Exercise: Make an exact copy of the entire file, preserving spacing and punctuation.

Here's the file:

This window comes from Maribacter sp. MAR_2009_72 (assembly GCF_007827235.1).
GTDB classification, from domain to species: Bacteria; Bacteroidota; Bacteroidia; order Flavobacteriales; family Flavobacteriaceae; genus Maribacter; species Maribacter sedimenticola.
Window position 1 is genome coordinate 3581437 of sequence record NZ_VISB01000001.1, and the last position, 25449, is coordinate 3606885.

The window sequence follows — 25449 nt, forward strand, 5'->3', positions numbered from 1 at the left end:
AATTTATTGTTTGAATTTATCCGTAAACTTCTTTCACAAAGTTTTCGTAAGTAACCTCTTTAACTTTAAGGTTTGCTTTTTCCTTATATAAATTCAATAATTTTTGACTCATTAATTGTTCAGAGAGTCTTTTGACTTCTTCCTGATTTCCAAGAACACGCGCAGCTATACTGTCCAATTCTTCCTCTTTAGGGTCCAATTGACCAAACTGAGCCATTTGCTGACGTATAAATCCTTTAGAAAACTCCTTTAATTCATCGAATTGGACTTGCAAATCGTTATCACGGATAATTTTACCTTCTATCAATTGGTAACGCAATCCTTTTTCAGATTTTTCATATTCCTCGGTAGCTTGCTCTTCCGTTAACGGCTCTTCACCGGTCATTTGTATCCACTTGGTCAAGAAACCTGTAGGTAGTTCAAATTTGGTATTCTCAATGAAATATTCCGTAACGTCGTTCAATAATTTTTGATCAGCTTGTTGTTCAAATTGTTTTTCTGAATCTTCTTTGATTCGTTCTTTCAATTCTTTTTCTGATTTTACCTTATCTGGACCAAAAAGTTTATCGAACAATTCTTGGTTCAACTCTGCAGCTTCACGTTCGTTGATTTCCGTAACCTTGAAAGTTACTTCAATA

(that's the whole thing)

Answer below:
This window comes from Maribacter sp. MAR_2009_72 (assembly GCF_007827235.1).
GTDB classification, from domain to species: Bacteria; Bacteroidota; Bacteroidia; order Flavobacteriales; family Flavobacteriaceae; genus Maribacter; species Maribacter sedimenticola.
Window position 1 is genome coordinate 3581437 of sequence record NZ_VISB01000001.1, and the last position, 25449, is coordinate 3606885.

The window sequence follows — 25449 nt, forward strand, 5'->3', positions numbered from 1 at the left end:
AATTTATTGTTTGAATTTATCCGTAAACTTCTTTCACAAAGTTTTCGTAAGTAACCTCTTTAACTTTAAGGTTTGCTTTTTCCTTATATAAATTCAATAATTTTTGACTCATTAATTGTTCAGAGAGTCTTTTGACTTCTTCCTGATTTCCAAGAACACGCGCAGCTATACTGTCCAATTCTTCCTCTTTAGGGTCCAATTGACCAAACTGAGCCATTTGCTGACGTATAAATCCTTTAGAAAACTCCTTTAATTCATCGAATTGGACTTGCAAATCGTTATCACGGATAATTTTACCTTCTATCAATTGGTAACGCAATCCTTTTTCAGATTTTTCATATTCCTCGGTAGCTTGCTCTTCCGTTAACGGCTCTTCACCGGTCATTTGTATCCACTTGGTCAAGAAACCTGTAGGTAGTTCAAATTTGGTATTCTCAATGAAATATTCCGTAACGTCGTTCAATAATTTTTGATCAGCTTGTTGTTCAAATTGTTTTTCTGAATCTTCTTTGATTCGTTCTTTCAATTCTTTTTCTGATTTTACCTTATCTGGACCAAAAAGTTTATCGAACAATTCTTGGTTCAACTCTGCAGCTTCACGTTCGTTGATTTCCGTAACCTTGAAAGTTACTTCAATA